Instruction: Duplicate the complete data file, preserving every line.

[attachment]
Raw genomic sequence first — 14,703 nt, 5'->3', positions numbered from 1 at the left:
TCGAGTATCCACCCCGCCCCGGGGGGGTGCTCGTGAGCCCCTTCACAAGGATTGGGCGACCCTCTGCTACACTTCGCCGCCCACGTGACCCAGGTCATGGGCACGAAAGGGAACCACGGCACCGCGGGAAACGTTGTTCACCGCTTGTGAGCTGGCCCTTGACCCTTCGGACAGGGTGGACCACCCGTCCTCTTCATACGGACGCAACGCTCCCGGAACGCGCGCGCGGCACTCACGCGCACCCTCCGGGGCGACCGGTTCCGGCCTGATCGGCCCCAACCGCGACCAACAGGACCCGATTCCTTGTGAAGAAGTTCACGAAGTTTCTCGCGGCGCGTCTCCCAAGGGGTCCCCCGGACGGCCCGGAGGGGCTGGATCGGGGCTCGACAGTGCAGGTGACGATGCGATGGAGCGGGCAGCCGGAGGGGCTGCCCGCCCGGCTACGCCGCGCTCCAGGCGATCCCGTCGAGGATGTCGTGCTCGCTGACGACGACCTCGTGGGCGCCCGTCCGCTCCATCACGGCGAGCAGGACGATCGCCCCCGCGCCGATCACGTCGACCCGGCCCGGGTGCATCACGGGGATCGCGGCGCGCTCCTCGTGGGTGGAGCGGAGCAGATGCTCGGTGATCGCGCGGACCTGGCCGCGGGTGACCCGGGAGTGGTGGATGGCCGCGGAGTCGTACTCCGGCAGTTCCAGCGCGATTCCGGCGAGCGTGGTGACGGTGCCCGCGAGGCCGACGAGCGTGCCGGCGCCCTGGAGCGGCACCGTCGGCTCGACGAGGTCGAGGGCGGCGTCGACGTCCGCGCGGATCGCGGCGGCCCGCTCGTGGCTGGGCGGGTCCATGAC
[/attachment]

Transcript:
Raw genomic sequence first — 14,703 nt, 5'->3', positions numbered from 1 at the left:
TCGAGTATCCACCCCGCCCCGGGGGGGTGCTCGTGAGCCCCTTCACAAGGATTGGGCGACCCTCTGCTACACTTCGCCGCCCACGTGACCCAGGTCATGGGCACGAAAGGGAACCACGGCACCGCGGGAAACGTTGTTCACCGCTTGTGAGCTGGCCCTTGACCCTTCGGACAGGGTGGACCACCCGTCCTCTTCATACGGACGCAACGCTCCCGGAACGCGCGCGCGGCACTCACGCGCACCCTCCGGGGCGACCGGTTCCGGCCTGATCGGCCCCAACCGCGACCAACAGGACCCGATTCCTTGTGAAGAAGTTCACGAAGTTTCTCGCGGCGCGTCTCCCAAGGGGTCCCCCGGACGGCCCGGAGGGGCTGGATCGGGGCTCGACAGTGCAGGTGACGATGCGATGGAGCGGGCAGCCGGAGGGGCTGCCCGCCCGGCTACGCCGCGCTCCAGGCGATCCCGTCGAGGATGTCGTGCTCGCTGACGACGACCTCGTGGGCGCCCGTCCGCTCCATCACGGCGAGCAGGACGATCGCCCCCGCGCCGATCACGTCGACCCGGCCCGGGTGCATCACGGGGATCGCGGCGCGCTCCTCGTGGGTGGAGCGGAGCAGATGCTCGGTGATCGCGCGGACCTGGCCGCGGGTGACCCGGGAGTGGTGGATGGCCGCGGAGTCGTACTCCGGCAGTTCCAGCGCGATTCCGGCGAGCGTGGTGACGGTGCCCGCGAGGCCGACGAGCGTGCCGGCGCCCTGGAGCGGCACCGTCGGCTCGACGAGGTCGAGGGCGGCGTCGACGTCCGCGCGGATCGCGGCGGCCCGCTCGTGGCTGGGCGGGTCCATGAC